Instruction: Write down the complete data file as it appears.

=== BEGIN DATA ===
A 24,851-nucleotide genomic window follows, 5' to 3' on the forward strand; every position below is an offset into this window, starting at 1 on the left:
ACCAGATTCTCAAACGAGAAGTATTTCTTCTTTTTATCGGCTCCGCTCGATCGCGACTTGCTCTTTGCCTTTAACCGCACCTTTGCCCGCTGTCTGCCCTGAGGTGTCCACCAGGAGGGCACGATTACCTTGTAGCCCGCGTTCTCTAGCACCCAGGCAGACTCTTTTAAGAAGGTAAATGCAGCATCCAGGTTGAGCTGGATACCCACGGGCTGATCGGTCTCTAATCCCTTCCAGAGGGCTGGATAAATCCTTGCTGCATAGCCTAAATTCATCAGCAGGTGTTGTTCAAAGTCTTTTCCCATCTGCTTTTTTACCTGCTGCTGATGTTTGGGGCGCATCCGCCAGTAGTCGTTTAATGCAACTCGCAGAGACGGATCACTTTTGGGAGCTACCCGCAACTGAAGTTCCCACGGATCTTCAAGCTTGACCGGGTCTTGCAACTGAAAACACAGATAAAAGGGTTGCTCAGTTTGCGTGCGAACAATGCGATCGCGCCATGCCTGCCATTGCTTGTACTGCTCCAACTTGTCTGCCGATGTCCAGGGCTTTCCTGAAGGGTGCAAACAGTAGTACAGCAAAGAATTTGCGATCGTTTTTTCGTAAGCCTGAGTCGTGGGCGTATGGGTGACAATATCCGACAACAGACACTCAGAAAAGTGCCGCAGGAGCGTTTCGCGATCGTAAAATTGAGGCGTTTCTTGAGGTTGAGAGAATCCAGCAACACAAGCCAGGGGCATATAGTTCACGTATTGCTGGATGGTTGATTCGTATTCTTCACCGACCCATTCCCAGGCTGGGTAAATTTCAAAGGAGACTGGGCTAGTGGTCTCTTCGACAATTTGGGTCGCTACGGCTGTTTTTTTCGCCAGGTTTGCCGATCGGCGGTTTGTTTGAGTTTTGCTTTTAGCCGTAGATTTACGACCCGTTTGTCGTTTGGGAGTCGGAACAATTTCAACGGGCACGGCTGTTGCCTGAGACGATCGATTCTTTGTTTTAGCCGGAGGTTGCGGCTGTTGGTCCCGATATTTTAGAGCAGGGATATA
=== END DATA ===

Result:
A 24,851-nucleotide genomic window follows, 5' to 3' on the forward strand; every position below is an offset into this window, starting at 1 on the left:
ACCAGATTCTCAAACGAGAAGTATTTCTTCTTTTTATCGGCTCCGCTCGATCGCGACTTGCTCTTTGCCTTTAACCGCACCTTTGCCCGCTGTCTGCCCTGAGGTGTCCACCAGGAGGGCACGATTACCTTGTAGCCCGCGTTCTCTAGCACCCAGGCAGACTCTTTTAAGAAGGTAAATGCAGCATCCAGGTTGAGCTGGATACCCACGGGCTGATCGGTCTCTAATCCCTTCCAGAGGGCTGGATAAATCCTTGCTGCATAGCCTAAATTCATCAGCAGGTGTTGTTCAAAGTCTTTTCCCATCTGCTTTTTTACCTGCTGCTGATGTTTGGGGCGCATCCGCCAGTAGTCGTTTAATGCAACTCGCAGAGACGGATCACTTTTGGGAGCTACCCGCAACTGAAGTTCCCACGGATCTTCAAGCTTGACCGGGTCTTGCAACTGAAAACACAGATAAAAGGGTTGCTCAGTTTGCGTGCGAACAATGCGATCGCGCCATGCCTGCCATTGCTTGTACTGCTCCAACTTGTCTGCCGATGTCCAGGGCTTTCCTGAAGGGTGCAAACAGTAGTACAGCAAAGAATTTGCGATCGTTTTTTCGTAAGCCTGAGTCGTGGGCGTATGGGTGACAATATCCGACAACAGACACTCAGAAAAGTGCCGCAGGAGCGTTTCGCGATCGTAAAATTGAGGCGTTTCTTGAGGTTGAGAGAATCCAGCAACACAAGCCAGGGGCATATAGTTCACGTATTGCTGGATGGTTGATTCGTATTCTTCACCGACCCATTCCCAGGCTGGGTAAATTTCAAAGGAGACTGGGCTAGTGGTCTCTTCGACAATTTGGGTCGCTACGGCTGTTTTTTTCGCCAGGTTTGCCGATCGGCGGTTTGTTTGAGTTTTGCTTTTAGCCGTAGATTTACGACCCGTTTGTCGTTTGGGAGTCGGAACAATTTCAACGGGCACGGCTGTTGCCTGAGACGATCGATTCTTTGTTTTAGCCGGAGGTTGCGGCTGTTGGTCCCGATATTTTAGAGCAGGGATATA